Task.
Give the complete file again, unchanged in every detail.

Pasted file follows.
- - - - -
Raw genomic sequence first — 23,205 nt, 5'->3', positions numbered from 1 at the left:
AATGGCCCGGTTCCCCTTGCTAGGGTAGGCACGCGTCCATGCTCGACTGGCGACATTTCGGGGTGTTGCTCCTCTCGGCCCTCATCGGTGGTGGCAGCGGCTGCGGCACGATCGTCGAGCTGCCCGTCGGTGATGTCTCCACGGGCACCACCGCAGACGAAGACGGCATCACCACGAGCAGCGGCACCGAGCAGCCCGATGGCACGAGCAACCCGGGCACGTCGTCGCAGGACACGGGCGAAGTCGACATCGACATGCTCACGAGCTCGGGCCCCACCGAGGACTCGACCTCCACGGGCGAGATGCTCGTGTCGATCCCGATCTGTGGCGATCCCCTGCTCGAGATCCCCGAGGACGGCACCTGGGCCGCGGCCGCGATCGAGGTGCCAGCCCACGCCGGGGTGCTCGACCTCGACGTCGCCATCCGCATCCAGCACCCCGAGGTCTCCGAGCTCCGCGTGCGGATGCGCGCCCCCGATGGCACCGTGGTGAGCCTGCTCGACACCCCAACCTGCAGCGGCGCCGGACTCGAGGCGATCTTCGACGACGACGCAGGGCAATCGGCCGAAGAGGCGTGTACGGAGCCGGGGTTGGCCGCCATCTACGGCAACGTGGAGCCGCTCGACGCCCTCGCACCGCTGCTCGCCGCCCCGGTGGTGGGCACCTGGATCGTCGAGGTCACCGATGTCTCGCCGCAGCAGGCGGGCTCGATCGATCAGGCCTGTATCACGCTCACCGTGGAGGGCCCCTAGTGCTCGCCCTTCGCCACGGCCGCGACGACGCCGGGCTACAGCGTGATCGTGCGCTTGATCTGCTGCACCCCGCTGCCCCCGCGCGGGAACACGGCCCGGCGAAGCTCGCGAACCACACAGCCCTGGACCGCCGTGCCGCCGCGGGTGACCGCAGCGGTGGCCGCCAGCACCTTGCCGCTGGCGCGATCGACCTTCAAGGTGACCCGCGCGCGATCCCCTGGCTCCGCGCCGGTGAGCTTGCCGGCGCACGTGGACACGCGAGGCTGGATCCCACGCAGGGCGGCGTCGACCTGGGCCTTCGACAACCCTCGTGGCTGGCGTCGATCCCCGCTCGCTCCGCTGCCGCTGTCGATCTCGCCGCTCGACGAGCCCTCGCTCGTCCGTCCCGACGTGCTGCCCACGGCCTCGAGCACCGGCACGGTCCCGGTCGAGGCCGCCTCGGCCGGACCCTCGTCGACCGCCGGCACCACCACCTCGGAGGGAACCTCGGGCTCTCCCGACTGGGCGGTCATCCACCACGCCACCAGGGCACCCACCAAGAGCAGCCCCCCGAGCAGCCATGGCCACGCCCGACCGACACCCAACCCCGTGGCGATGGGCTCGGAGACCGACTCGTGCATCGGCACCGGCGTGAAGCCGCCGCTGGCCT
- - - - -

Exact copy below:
Raw genomic sequence first — 23,205 nt, 5'->3', positions numbered from 1 at the left:
AATGGCCCGGTTCCCCTTGCTAGGGTAGGCACGCGTCCATGCTCGACTGGCGACATTTCGGGGTGTTGCTCCTCTCGGCCCTCATCGGTGGTGGCAGCGGCTGCGGCACGATCGTCGAGCTGCCCGTCGGTGATGTCTCCACGGGCACCACCGCAGACGAAGACGGCATCACCACGAGCAGCGGCACCGAGCAGCCCGATGGCACGAGCAACCCGGGCACGTCGTCGCAGGACACGGGCGAAGTCGACATCGACATGCTCACGAGCTCGGGCCCCACCGAGGACTCGACCTCCACGGGCGAGATGCTCGTGTCGATCCCGATCTGTGGCGATCCCCTGCTCGAGATCCCCGAGGACGGCACCTGGGCCGCGGCCGCGATCGAGGTGCCAGCCCACGCCGGGGTGCTCGACCTCGACGTCGCCATCCGCATCCAGCACCCCGAGGTCTCCGAGCTCCGCGTGCGGATGCGCGCCCCCGATGGCACCGTGGTGAGCCTGCTCGACACCCCAACCTGCAGCGGCGCCGGACTCGAGGCGATCTTCGACGACGACGCAGGGCAATCGGCCGAAGAGGCGTGTACGGAGCCGGGGTTGGCCGCCATCTACGGCAACGTGGAGCCGCTCGACGCCCTCGCACCGCTGCTCGCCGCCCCGGTGGTGGGCACCTGGATCGTCGAGGTCACCGATGTCTCGCCGCAGCAGGCGGGCTCGATCGATCAGGCCTGTATCACGCTCACCGTGGAGGGCCCCTAGTGCTCGCCCTTCGCCACGGCCGCGACGACGCCGGGCTACAGCGTGATCGTGCGCTTGATCTGCTGCACCCCGCTGCCCCCGCGCGGGAACACGGCCCGGCGAAGCTCGCGAACCACACAGCCCTGGACCGCCGTGCCGCCGCGGGTGACCGCAGCGGTGGCCGCCAGCACCTTGCCGCTGGCGCGATCGACCTTCAAGGTGACCCGCGCGCGATCCCCTGGCTCCGCGCCGGTGAGCTTGCCGGCGCACGTGGACACGCGAGGCTGGATCCCACGCAGGGCGGCGTCGACCTGGGCCTTCGACAACCCTCGTGGCTGGCGTCGATCCCCGCTCGCTCCGCTGCCGCTGTCGATCTCGCCGCTCGACGAGCCCTCGCTCGTCCGTCCCGACGTGCTGCCCACGGCCTCGAGCACCGGCACGGTCCCGGTCGAGGCCGCCTCGGCCGGACCCTCGTCGACCGCCGGCACCACCACCTCGGAGGGAACCTCGGGCTCTCCCGACTGGGCGGTCATCCACCACGCCACCAGGGCACCCACCAAGAGCAGCCCCCCGAGCAGCCATGGCCACGCCCGACCGACACCCAACCCCGTGGCGATGGGCTCGGAGACCGACTCGTGCATCGGCACCGGCGTGAAGCCGCCGCTGGCCT